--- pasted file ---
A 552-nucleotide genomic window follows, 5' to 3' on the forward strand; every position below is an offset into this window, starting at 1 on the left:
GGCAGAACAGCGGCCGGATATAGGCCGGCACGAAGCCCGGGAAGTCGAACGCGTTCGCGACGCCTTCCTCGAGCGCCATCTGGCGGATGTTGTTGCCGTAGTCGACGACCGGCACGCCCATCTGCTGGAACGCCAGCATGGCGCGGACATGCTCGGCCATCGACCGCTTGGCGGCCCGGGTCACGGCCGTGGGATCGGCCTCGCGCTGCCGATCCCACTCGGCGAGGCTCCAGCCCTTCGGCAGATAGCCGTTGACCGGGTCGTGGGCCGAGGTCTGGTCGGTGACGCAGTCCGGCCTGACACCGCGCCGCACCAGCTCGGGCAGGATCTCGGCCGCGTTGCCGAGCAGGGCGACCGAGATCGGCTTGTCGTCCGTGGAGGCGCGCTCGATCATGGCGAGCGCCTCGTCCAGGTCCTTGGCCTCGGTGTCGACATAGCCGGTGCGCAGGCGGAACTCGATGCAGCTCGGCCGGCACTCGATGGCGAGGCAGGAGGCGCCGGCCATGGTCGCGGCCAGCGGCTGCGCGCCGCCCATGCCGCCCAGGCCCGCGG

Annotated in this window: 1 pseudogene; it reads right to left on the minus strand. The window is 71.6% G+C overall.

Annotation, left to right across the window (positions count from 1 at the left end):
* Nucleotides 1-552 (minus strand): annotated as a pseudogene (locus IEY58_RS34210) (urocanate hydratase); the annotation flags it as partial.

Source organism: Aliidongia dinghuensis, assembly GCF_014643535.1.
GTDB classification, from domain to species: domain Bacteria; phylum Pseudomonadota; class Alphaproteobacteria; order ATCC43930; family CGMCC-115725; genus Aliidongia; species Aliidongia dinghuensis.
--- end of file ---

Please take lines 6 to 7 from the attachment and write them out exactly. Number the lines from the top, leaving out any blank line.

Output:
Source organism: Aliidongia dinghuensis, assembly GCF_014643535.1.
GTDB classification, from domain to species: domain Bacteria; phylum Pseudomonadota; class Alphaproteobacteria; order ATCC43930; family CGMCC-115725; genus Aliidongia; species Aliidongia dinghuensis.